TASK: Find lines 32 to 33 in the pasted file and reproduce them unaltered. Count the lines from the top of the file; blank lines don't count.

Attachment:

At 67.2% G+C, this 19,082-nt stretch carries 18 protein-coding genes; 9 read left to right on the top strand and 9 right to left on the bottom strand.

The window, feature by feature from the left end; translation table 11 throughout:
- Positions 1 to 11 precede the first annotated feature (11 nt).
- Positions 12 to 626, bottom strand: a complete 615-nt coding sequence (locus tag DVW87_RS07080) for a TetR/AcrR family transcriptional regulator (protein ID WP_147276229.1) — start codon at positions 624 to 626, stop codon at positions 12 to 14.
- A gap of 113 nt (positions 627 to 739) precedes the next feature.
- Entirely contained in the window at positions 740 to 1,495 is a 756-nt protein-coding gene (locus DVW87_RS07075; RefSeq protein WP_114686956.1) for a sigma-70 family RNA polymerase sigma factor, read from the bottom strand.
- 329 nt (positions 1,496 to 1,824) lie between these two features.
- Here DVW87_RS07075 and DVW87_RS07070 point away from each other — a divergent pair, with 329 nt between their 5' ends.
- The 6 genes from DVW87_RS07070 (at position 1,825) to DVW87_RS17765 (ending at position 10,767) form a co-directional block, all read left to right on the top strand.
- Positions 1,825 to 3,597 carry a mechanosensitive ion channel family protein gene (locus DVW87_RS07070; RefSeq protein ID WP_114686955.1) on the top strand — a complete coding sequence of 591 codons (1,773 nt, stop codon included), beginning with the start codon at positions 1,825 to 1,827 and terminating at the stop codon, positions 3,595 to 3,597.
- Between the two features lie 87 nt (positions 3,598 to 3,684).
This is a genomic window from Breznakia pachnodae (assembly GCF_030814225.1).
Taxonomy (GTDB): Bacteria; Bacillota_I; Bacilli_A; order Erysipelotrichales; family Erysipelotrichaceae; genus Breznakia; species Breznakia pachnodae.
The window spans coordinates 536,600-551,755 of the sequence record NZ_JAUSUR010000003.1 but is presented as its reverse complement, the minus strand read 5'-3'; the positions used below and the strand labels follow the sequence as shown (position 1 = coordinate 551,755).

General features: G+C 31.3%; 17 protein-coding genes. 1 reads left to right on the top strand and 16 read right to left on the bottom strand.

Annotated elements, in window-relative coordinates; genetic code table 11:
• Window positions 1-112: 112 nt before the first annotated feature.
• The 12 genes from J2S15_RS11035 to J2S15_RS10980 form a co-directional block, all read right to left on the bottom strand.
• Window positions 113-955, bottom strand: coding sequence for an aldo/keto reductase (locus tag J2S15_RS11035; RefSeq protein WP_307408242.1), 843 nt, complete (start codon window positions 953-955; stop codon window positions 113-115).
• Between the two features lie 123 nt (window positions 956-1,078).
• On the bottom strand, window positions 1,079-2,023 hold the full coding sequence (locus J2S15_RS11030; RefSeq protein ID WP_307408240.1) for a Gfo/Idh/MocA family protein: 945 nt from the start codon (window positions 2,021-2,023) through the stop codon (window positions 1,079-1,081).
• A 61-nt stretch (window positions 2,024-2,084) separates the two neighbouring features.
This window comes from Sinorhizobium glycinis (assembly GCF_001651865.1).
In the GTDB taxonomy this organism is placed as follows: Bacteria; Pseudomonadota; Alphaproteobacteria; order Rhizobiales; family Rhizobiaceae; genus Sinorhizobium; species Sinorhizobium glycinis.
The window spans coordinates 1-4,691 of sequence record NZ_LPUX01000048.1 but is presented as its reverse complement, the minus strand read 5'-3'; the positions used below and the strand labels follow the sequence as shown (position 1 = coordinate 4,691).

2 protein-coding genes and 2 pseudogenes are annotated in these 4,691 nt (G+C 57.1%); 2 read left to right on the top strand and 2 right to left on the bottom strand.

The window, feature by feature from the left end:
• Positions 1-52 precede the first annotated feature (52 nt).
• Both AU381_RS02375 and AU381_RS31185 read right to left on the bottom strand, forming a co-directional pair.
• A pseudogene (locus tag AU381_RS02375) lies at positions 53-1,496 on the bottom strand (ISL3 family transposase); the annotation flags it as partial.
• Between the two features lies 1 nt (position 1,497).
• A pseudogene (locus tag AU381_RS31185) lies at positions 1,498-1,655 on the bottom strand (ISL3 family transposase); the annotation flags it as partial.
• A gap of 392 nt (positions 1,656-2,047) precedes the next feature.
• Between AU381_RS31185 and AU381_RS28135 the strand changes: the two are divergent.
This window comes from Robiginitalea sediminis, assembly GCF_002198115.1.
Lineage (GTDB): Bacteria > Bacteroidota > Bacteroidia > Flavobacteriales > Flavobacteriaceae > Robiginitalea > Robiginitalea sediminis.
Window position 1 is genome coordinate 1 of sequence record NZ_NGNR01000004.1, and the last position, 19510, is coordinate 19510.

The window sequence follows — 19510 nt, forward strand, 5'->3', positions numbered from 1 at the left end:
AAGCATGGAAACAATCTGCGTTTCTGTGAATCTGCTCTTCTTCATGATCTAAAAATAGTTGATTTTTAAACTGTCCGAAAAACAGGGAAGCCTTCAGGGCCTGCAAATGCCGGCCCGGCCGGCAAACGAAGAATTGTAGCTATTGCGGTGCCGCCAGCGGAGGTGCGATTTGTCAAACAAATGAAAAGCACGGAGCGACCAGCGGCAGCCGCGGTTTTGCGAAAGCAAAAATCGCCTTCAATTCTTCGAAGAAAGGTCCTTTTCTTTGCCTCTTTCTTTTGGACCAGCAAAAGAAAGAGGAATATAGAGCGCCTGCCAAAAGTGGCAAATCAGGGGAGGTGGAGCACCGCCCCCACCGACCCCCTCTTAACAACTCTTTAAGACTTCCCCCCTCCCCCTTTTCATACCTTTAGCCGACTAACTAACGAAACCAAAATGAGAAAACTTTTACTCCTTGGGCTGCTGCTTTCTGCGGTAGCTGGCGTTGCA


• A pseudogene (locus tag AU381_RS31185) lies at positions 1,498-1,655 on the bottom strand (ISL3 family transposase); the annotation flags it as partial.
• A gap of 392 nt (positions 1,656-2,047) precedes the next feature.